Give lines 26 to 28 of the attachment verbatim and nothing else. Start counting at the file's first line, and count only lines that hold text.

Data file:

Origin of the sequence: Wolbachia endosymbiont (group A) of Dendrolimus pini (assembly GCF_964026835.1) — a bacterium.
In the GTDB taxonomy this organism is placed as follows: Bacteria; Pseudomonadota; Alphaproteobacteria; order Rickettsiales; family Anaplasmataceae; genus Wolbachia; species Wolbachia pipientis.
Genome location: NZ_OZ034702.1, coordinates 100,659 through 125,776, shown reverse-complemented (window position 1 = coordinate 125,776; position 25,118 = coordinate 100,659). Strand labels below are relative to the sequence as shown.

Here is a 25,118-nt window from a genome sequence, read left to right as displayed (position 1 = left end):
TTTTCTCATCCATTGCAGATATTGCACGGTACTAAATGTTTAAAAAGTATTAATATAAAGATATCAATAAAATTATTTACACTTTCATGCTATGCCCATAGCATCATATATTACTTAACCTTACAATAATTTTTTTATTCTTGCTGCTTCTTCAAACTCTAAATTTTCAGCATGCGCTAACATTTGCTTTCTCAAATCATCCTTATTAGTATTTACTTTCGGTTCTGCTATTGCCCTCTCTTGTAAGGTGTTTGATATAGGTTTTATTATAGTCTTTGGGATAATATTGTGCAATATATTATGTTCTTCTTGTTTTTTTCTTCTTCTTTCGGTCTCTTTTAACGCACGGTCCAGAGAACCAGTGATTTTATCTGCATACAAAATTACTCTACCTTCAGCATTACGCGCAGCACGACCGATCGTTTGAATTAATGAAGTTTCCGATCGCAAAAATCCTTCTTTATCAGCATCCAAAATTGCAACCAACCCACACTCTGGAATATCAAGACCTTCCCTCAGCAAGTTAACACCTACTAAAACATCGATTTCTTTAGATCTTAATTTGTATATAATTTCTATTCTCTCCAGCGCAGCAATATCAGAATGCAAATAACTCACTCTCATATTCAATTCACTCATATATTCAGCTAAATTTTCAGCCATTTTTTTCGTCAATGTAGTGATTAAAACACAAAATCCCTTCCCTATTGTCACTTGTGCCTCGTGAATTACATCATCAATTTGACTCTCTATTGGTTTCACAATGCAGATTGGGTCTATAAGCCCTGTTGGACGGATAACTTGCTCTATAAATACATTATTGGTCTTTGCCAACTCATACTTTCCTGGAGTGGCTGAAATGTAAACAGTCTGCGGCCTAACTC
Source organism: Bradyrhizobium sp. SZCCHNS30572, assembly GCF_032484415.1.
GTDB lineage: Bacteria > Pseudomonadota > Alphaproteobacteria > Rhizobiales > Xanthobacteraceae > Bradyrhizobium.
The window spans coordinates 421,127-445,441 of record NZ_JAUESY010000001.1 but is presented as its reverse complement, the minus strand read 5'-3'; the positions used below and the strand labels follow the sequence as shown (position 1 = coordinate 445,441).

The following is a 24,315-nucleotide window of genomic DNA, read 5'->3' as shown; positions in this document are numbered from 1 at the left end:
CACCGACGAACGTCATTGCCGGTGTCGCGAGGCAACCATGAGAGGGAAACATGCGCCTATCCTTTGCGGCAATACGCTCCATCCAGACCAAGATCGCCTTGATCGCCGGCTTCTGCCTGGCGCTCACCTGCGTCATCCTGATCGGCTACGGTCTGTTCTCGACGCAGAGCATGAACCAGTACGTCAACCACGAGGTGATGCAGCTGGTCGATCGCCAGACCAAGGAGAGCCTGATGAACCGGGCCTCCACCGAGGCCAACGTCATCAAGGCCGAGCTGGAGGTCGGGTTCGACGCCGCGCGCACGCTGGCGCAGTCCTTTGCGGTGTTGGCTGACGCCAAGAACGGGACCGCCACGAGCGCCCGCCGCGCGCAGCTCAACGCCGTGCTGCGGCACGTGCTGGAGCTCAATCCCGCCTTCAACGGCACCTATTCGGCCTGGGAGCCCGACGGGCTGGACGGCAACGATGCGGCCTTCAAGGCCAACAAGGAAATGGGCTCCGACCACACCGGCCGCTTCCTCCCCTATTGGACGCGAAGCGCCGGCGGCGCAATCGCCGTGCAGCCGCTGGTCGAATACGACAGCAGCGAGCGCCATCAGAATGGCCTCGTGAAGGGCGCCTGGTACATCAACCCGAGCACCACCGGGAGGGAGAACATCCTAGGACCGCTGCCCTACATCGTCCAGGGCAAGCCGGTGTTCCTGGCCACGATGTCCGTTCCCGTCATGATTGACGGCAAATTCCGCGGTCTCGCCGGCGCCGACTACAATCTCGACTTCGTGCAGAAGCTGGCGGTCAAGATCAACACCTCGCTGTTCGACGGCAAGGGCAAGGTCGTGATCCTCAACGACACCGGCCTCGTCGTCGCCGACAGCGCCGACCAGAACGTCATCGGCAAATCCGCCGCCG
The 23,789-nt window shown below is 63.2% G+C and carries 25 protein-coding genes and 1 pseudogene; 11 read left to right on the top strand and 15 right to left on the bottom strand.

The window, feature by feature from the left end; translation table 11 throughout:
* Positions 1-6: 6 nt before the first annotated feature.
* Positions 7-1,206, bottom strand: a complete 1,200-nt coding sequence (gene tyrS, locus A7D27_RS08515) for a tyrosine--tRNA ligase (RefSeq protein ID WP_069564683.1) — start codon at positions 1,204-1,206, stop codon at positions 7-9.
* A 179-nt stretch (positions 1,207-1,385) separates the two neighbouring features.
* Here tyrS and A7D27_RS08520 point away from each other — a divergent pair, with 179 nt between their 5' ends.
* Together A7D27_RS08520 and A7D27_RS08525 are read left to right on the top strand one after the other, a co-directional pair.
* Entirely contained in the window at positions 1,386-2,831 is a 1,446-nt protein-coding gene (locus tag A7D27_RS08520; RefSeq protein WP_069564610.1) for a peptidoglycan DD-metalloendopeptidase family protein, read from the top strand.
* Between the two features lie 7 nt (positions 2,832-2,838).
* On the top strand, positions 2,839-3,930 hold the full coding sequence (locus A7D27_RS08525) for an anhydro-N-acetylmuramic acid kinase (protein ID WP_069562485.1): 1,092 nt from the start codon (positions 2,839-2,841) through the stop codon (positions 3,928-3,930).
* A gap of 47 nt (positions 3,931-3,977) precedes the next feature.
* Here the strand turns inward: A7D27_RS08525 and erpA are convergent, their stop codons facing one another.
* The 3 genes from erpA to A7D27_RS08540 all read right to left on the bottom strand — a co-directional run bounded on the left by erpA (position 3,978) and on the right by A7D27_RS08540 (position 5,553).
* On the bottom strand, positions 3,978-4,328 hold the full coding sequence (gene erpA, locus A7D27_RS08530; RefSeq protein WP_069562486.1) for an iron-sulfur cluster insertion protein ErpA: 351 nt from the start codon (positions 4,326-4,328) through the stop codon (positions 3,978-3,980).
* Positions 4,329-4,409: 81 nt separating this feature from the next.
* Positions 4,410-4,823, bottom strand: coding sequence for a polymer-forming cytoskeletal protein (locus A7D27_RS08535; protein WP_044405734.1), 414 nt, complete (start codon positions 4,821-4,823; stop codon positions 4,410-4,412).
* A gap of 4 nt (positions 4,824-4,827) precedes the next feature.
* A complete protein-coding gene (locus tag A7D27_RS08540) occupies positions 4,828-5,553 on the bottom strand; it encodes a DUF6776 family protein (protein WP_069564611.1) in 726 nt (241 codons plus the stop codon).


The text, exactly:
* Positions 4,410-4,823, bottom strand: coding sequence for a polymer-forming cytoskeletal protein (locus A7D27_RS08535; protein WP_044405734.1), 414 nt, complete (start codon positions 4,821-4,823; stop codon positions 4,410-4,412).
* A gap of 4 nt (positions 4,824-4,827) precedes the next feature.
* A complete protein-coding gene (locus tag A7D27_RS08540) occupies positions 4,828-5,553 on the bottom strand; it encodes a DUF6776 family protein (protein WP_069564611.1) in 726 nt (241 codons plus the stop codon).